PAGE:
Finished item parade

It’s been a busy summer so far as knitting and crochet go. The spinning is on hiatus, shortly to be resumed as my diary settles down to what passes for normal. The boy goes back to school tomorrow and, by the end of the week, I should have time to myself during the day without being interrupted every three seconds (ish) by a small girl demanding to attach stickers to my clothes, or wanting to play. I’ve taken as much time off work this summer as I can to spend with the kids, but I am clearly not meeting their standards.

Parade of finished objects

Not a large parade, but more than one item, so deserving of the term I believe.

This was my summer holiday knitting, although it is, of course, not knitting at all, but crochet. Fingerless gloves, which wended their way to my Mother, ready for her 60th birthday. I have it in mind to make at least two more pairs of these. These are my August finished item.

Dragonscale gloves
Dragonscale gloves

With September comes Sniper Season. Here’s my first shot, aimed far into the West. I posted these on September 5th, which may even be record time for me. I usually manage to knit them within the first week. 4 days is a time I’m quite pleased with.

Sniper Socks
Sniper Socks

Next comes an item which both is and isn’t a finished item. I’ve completed the Far Into the Forest first sock, but I’ve had enough of the pattern, so I’m not knitting another one.

farintotheforest
Far into the Forest sock

Instead I have cast on for another colourwork sock, using the remaining yarn and another pattern: Snow Under Cedars.

Finally, I don’t think this is a finished object, but it was one of the highlights of the summer:

j knitting
J begins her knitting career

My daughter showed an interest in learning to knit. We got some suitably pink yarn and settled down together. She loves learning the knitting rhyme and saying it with me, she’s getting the hang of the movements that go with it but, she would much rather go freestyle. We’ve had a few incidences of a great big tangly mess at the end of a knitting session. Still, she’s nearly caught up with her brother in the length of knitting she’s managed.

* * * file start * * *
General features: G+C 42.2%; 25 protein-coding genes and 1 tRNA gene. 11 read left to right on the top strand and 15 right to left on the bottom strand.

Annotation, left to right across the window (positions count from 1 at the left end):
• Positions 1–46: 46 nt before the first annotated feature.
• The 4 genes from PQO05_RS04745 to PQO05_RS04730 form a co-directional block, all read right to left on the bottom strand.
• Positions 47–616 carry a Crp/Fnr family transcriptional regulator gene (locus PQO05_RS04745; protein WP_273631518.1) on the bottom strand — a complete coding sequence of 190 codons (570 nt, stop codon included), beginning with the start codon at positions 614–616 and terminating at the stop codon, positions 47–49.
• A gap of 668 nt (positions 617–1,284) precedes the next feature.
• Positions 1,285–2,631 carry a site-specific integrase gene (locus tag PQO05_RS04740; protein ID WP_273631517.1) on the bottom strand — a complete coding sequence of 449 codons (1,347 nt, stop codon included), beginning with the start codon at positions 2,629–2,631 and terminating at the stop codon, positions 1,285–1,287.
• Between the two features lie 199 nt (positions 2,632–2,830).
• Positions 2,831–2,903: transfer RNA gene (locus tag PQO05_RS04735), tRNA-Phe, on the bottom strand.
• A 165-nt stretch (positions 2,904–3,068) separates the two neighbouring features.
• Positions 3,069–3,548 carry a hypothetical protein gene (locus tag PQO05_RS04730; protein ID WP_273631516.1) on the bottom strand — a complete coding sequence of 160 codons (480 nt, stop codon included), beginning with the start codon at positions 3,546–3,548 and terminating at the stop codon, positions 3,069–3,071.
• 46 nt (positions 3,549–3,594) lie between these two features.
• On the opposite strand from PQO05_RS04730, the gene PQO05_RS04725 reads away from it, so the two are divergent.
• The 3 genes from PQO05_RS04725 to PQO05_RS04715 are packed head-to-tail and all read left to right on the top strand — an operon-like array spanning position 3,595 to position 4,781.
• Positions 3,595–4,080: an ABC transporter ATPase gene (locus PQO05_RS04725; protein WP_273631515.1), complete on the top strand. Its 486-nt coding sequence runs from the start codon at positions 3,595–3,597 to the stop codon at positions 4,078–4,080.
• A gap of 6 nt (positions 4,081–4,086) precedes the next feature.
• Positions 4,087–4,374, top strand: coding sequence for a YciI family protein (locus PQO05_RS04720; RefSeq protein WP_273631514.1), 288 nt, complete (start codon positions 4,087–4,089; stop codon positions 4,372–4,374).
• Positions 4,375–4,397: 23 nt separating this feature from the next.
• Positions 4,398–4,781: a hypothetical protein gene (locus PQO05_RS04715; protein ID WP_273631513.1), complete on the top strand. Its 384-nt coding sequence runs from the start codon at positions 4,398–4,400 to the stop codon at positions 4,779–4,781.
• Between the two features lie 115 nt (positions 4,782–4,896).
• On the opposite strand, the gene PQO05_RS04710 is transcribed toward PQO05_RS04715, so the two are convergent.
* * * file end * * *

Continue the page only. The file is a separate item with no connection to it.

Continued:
WIP round-up

  • No progress on the cotton square a month blanket
  • No further squares added to the sock yarn scarf
  • Rachel Coopey’s Greebo socks in the Greebo colourway from Knitting Goddess.  I’m halfway up one foot, but they are turning out rather large. No-one I’ve shown it to has expressed an interest in wearing it. May need a re-start in a smaller size
  • Ianthine: A Curl from Hunter Hammersen’s book Curls. Still on 2nd or 3rd repeat. Needs some good autumn tv viewing.
  • New item: Color Affection, using some cashmere lace-weight. It’s going well, but the yarn is quite fragile and keeps breaking. This was not helped by it having been nibbled round the edges by a mouse in my knitting bag.

Reading round-up

This has been the summer of the big trashy re-read, mostly on Kindle.

I have read:

  • All the Twilight novels again, plus The Host
  • The Stieg Larsson Millennium Trilogy
  • Mr Penumbra’s 24 hour bookstore
  • Gail Carriger’s Alexia Tarabotti series: Soulless, Heartless, Timeless, Blameless, Changeless. These were a re-read of books I have previously got from the library. They are steam-punk with werewolves and vampires: really funny. I also read the short story prequel The Curious Case and the series Etiquette and Espionage, Curtsies and Conspiracies, Waistcoats and Weaponry, which are aimed more at the young adult market. There’s some crossover of characters. I’ve so far managed not to buy the other series, which is set later on, but it is only a matter of time.

Less trashy reading that has been accomplished is as follows:

  • Jesus Feminist – Surprisingly non-cringe-worthy. A good approach to cutting through all the patriarchal baggage that the Church has gathered over the years, without turning towards the man-hating end of the spectrum.
  • Alan Turing: The Enigma – interesting biography, but it did get tedious in places
  • Lingo: A language-spotter’s guide to Europe – fascinating. Short chapters, each about a different language.
  • Racing Through the Dark: the autobiography of David Millar – I’ve become fascinated by the stories of the dark side of professional cycling. This one is no-holds-barred, introspective and penitent.
  • The new Patrick Gale novel: A Place Called Winter. Heartbreaking, with an undercurrent of menace.

There might be more, but this is what I can remember.

Update:

I’ve also read The Shepherd’s Life: A Tale of the Lake District, by James Rebanks. A real insight into the production of wool and lamb in this country. Sobering at times, but also inspiring.